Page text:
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June 18, 2024

3 Questions: Watch and Learn How MDRI Helps to Mitigate Climate Change

Stuart Miller
Stuart Miller

On June 21, we observe Show Your Stripes Day to help grow global awareness around impacts of climate change on human health. We sat down with Stuart Miller, the vice president and executive director of our Materials Discovery Research Institute (MDRI), to discuss how materials science and MDRI's research can help pave the way for a more sustainable future.


Stuart Miller: At MDRI, we are primarily focused on two of our three grand challenge commitments, particularly to build resilience for a sustainable future and individual and societal health in the 21st century. Building resilience for a sustainable future focuses heavily on some of the global changes which have come around owing to climate change.

1. What work does MDRI focus on to help reduce greenhouse gas emissions?

Miller: We’re working on technologies such as direct air carbon capture, where we’re looking to remove carbon from the air that surrounds us. So imagine we are trying to remove one molecule in every two-and-a-half thousand molecules.

We’re also looking at carbonic acid from water, from seawater.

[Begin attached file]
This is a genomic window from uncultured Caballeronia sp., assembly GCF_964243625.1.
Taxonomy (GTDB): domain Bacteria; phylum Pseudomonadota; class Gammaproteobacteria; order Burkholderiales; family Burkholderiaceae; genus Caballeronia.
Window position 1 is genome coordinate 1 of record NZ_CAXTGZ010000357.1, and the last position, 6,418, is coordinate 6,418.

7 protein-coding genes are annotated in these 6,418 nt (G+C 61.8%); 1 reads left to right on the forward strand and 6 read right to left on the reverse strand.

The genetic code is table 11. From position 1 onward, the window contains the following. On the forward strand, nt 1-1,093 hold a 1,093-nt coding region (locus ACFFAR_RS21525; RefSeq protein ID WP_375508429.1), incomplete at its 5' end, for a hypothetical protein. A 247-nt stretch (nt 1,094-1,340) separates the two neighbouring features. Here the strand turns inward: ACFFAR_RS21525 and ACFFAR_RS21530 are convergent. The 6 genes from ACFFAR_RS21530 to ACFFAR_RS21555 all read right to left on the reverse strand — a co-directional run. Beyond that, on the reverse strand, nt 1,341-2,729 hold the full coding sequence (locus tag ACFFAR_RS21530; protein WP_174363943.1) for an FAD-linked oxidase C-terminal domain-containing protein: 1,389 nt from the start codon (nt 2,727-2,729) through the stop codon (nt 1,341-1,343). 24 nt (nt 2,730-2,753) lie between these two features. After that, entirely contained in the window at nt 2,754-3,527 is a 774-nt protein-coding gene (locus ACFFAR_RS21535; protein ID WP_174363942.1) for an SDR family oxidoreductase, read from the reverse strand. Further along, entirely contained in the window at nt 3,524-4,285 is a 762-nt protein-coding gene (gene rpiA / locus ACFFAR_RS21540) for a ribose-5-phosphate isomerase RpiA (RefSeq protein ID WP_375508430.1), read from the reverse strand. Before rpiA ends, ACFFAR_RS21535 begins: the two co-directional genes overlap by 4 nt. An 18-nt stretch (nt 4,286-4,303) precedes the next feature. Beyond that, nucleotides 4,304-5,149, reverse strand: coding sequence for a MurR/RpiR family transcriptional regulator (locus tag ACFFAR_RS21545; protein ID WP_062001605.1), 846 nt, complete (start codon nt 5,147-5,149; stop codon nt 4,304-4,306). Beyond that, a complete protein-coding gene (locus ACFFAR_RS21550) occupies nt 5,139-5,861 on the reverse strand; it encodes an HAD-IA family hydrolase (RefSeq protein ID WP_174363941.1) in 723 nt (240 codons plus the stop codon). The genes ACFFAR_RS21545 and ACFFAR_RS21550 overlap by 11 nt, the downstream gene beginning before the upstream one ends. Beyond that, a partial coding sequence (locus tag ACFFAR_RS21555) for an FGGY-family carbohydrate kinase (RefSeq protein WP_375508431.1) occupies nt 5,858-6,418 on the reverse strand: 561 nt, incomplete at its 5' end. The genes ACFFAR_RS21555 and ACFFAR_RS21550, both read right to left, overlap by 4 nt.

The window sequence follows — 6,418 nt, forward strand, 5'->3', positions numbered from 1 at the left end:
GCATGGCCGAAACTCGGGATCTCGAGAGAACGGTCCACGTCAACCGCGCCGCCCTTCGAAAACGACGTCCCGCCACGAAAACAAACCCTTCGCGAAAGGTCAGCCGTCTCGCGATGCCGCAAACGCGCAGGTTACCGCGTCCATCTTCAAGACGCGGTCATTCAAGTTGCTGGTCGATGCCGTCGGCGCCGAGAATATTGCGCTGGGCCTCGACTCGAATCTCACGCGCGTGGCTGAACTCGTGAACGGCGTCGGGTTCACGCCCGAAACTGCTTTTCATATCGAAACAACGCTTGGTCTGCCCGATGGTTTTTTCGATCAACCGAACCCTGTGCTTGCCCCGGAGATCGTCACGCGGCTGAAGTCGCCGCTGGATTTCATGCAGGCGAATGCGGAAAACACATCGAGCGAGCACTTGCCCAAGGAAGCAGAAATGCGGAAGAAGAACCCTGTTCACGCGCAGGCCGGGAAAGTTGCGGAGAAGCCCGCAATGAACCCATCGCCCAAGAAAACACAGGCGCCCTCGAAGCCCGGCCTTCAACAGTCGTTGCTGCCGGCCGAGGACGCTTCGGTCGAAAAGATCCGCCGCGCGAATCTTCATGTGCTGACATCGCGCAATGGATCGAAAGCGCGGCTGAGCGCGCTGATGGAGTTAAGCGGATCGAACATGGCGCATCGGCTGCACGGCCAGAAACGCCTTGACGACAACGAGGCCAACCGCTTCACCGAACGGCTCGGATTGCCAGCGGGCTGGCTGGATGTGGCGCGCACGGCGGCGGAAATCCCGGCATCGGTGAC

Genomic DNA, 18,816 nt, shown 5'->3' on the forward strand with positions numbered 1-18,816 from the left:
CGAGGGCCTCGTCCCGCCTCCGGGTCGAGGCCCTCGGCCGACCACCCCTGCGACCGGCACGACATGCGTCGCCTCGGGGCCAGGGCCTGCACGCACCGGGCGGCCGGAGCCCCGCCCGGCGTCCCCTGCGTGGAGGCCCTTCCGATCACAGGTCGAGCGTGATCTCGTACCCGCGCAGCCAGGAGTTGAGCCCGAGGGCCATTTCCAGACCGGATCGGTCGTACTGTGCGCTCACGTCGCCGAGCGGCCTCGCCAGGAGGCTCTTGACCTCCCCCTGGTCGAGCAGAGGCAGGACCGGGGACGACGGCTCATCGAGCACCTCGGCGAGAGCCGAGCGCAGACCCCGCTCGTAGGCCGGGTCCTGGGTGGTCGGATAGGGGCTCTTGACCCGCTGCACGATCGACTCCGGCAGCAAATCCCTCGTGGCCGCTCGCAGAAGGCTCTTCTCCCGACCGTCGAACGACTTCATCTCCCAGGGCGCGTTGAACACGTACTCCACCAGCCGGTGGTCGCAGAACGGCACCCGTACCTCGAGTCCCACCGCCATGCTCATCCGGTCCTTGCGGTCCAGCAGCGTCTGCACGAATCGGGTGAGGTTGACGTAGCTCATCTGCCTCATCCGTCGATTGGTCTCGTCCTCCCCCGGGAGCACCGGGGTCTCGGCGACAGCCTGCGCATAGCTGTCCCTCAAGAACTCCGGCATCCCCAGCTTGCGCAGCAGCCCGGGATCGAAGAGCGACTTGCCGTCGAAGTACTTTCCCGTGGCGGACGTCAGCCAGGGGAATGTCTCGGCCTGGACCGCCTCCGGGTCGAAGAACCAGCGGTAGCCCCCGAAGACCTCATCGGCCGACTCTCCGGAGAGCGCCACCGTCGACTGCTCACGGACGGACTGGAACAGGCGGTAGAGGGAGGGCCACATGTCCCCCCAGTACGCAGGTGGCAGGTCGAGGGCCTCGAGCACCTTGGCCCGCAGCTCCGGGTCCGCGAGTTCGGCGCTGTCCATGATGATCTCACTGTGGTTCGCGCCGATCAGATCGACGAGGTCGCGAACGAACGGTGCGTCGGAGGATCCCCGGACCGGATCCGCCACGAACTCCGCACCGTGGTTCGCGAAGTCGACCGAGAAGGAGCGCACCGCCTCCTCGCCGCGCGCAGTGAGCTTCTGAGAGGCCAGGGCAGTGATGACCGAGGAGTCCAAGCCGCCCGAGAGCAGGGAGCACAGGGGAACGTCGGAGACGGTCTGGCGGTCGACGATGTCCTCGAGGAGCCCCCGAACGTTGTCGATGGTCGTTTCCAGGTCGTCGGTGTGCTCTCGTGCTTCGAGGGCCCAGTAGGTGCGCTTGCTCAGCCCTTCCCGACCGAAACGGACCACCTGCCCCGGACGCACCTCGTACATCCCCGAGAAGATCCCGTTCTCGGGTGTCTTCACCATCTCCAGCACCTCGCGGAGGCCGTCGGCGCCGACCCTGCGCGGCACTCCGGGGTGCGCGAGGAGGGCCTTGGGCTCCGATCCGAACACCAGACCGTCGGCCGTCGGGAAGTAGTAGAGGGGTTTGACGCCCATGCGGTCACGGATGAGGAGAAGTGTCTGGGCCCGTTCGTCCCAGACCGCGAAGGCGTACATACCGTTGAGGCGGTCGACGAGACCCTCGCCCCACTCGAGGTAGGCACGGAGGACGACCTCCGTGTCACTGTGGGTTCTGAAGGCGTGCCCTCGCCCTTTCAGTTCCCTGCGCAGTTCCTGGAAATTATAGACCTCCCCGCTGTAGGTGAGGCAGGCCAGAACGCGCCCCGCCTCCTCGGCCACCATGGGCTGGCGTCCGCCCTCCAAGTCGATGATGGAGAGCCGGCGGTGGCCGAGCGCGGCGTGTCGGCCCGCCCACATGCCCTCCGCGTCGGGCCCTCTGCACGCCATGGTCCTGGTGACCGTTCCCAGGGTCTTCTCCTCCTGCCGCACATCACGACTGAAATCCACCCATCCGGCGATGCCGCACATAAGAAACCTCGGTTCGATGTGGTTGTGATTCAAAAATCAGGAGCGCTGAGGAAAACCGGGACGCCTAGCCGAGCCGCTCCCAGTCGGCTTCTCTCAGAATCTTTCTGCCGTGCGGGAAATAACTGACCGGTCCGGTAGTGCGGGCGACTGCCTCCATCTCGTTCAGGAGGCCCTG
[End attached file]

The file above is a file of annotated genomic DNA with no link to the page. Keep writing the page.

2. What is the role of materials science in the shift to renewable energy sources?

Miller: Now is the time for materials science to help us in this energy transition to a decarbonized future.

We can not only undo some of the harm that’s been done through over 170 years reliance on fossil fuels technology, but we can look at new, cheaper, safer alternative fuels and storage.

3. What are MDRI’s plans to help address water scarcity and provide pure, abundant drinking water to the world?

Miller: We’re also looking at atmospheric water harvesting technologies, so that we can directly extract water from the atmosphere at night and in the morning to be able to provide safe, clean drinking water in hard-to-reach areas. 

More on #ShowYourStripes Day

#ShowYourStripes graphic#ShowYourStripes Day is a global moment to share our concern about how the climate is changing and the need for urgent action. Created by climate scientist Professor Ed Hawkins at the University of Reading, each line in this powerful “warming stripes” graphic represents one year, with colors transitioning from cool blues to warm reds to visually represent how temperatures have increased around the world over the past 150 years or more.